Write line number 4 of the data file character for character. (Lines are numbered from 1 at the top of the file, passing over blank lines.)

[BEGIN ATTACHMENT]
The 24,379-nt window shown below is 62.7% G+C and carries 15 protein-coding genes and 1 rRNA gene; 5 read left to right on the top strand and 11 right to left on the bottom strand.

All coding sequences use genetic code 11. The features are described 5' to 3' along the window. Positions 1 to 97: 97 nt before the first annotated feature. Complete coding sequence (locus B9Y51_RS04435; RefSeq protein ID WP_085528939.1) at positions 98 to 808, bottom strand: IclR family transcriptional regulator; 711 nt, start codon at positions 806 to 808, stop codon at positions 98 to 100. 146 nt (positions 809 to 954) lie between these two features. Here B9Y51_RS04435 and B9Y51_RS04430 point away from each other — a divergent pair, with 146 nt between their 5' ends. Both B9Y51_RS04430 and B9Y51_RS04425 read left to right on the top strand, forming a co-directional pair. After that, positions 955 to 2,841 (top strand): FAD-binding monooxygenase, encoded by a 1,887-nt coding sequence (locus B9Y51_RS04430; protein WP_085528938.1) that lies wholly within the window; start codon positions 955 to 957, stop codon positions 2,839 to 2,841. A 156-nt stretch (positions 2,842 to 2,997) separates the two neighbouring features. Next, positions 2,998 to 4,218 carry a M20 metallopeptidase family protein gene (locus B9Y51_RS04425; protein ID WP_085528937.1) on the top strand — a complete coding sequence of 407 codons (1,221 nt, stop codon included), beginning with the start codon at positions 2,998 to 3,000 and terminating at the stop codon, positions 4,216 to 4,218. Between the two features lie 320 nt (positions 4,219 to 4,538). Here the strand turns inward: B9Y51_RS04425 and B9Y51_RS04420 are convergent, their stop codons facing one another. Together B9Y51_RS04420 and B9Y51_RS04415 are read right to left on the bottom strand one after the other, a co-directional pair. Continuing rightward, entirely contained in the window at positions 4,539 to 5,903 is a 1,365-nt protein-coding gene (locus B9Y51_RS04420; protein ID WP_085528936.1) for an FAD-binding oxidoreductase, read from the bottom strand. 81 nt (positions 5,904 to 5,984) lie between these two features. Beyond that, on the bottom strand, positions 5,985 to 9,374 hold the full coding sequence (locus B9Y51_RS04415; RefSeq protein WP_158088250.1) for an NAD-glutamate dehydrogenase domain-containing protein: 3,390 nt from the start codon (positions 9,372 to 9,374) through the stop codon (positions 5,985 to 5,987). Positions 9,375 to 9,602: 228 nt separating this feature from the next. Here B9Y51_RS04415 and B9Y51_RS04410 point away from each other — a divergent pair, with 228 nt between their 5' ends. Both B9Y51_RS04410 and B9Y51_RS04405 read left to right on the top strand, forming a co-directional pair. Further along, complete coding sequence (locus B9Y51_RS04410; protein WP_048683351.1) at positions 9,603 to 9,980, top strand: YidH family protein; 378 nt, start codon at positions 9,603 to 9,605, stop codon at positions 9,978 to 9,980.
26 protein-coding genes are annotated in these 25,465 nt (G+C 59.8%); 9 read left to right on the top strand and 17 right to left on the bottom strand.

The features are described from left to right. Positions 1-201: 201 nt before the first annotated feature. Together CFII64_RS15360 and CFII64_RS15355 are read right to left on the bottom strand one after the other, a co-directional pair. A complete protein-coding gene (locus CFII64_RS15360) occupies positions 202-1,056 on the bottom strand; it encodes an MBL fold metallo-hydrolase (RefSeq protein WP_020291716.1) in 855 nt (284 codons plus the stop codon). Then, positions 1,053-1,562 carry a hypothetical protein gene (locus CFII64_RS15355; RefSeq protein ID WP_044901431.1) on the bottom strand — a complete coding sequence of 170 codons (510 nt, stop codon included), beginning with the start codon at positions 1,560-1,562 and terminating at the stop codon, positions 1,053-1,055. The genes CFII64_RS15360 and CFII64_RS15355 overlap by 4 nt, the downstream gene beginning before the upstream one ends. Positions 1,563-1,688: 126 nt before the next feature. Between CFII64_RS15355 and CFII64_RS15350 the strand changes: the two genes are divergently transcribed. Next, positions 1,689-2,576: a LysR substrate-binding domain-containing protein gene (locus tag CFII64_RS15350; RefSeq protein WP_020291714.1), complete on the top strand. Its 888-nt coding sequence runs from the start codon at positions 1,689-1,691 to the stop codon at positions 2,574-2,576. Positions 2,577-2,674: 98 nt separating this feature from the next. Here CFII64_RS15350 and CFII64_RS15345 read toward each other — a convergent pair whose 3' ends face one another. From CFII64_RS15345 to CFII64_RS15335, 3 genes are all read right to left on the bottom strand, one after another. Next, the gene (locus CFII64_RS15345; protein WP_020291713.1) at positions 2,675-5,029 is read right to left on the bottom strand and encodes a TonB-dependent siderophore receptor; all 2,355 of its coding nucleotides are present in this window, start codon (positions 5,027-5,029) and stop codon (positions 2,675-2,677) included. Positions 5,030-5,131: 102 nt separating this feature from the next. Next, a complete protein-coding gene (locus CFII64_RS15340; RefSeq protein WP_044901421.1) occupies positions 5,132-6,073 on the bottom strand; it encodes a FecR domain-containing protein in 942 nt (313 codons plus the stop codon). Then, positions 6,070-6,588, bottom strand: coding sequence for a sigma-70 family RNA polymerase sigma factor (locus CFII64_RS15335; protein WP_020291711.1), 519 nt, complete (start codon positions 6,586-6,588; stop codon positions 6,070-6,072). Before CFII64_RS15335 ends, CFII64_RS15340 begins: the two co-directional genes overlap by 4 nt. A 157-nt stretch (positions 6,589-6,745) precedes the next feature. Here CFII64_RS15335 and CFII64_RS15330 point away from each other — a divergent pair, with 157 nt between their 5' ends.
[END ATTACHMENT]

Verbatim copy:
The features are described from left to right. Positions 1-201: 201 nt before the first annotated feature. Together CFII64_RS15360 and CFII64_RS15355 are read right to left on the bottom strand one after the other, a co-directional pair. A complete protein-coding gene (locus CFII64_RS15360) occupies positions 202-1,056 on the bottom strand; it encodes an MBL fold metallo-hydrolase (RefSeq protein WP_020291716.1) in 855 nt (284 codons plus the stop codon). Then, positions 1,053-1,562 carry a hypothetical protein gene (locus CFII64_RS15355; RefSeq protein ID WP_044901431.1) on the bottom strand — a complete coding sequence of 170 codons (510 nt, stop codon included), beginning with the start codon at positions 1,560-1,562 and terminating at the stop codon, positions 1,053-1,055. The genes CFII64_RS15360 and CFII64_RS15355 overlap by 4 nt, the downstream gene beginning before the upstream one ends. Positions 1,563-1,688: 126 nt before the next feature. Between CFII64_RS15355 and CFII64_RS15350 the strand changes: the two genes are divergently transcribed. Next, positions 1,689-2,576: a LysR substrate-binding domain-containing protein gene (locus tag CFII64_RS15350; RefSeq protein WP_020291714.1), complete on the top strand. Its 888-nt coding sequence runs from the start codon at positions 1,689-1,691 to the stop codon at positions 2,574-2,576. Positions 2,577-2,674: 98 nt separating this feature from the next. Here CFII64_RS15350 and CFII64_RS15345 read toward each other — a convergent pair whose 3' ends face one another. From CFII64_RS15345 to CFII64_RS15335, 3 genes are all read right to left on the bottom strand, one after another. Next, the gene (locus CFII64_RS15345; protein WP_020291713.1) at positions 2,675-5,029 is read right to left on the bottom strand and encodes a TonB-dependent siderophore receptor; all 2,355 of its coding nucleotides are present in this window, start codon (positions 5,027-5,029) and stop codon (positions 2,675-2,677) included. Positions 5,030-5,131: 102 nt separating this feature from the next. Next, a complete protein-coding gene (locus CFII64_RS15340; RefSeq protein WP_044901421.1) occupies positions 5,132-6,073 on the bottom strand; it encodes a FecR domain-containing protein in 942 nt (313 codons plus the stop codon). Then, positions 6,070-6,588, bottom strand: coding sequence for a sigma-70 family RNA polymerase sigma factor (locus CFII64_RS15335; protein WP_020291711.1), 519 nt, complete (start codon positions 6,586-6,588; stop codon positions 6,070-6,072). Before CFII64_RS15335 ends, CFII64_RS15340 begins: the two co-directional genes overlap by 4 nt. A 157-nt stretch (positions 6,589-6,745) precedes the next feature. Here CFII64_RS15335 and CFII64_RS15330 point away from each other — a divergent pair, with 157 nt between their 5' ends.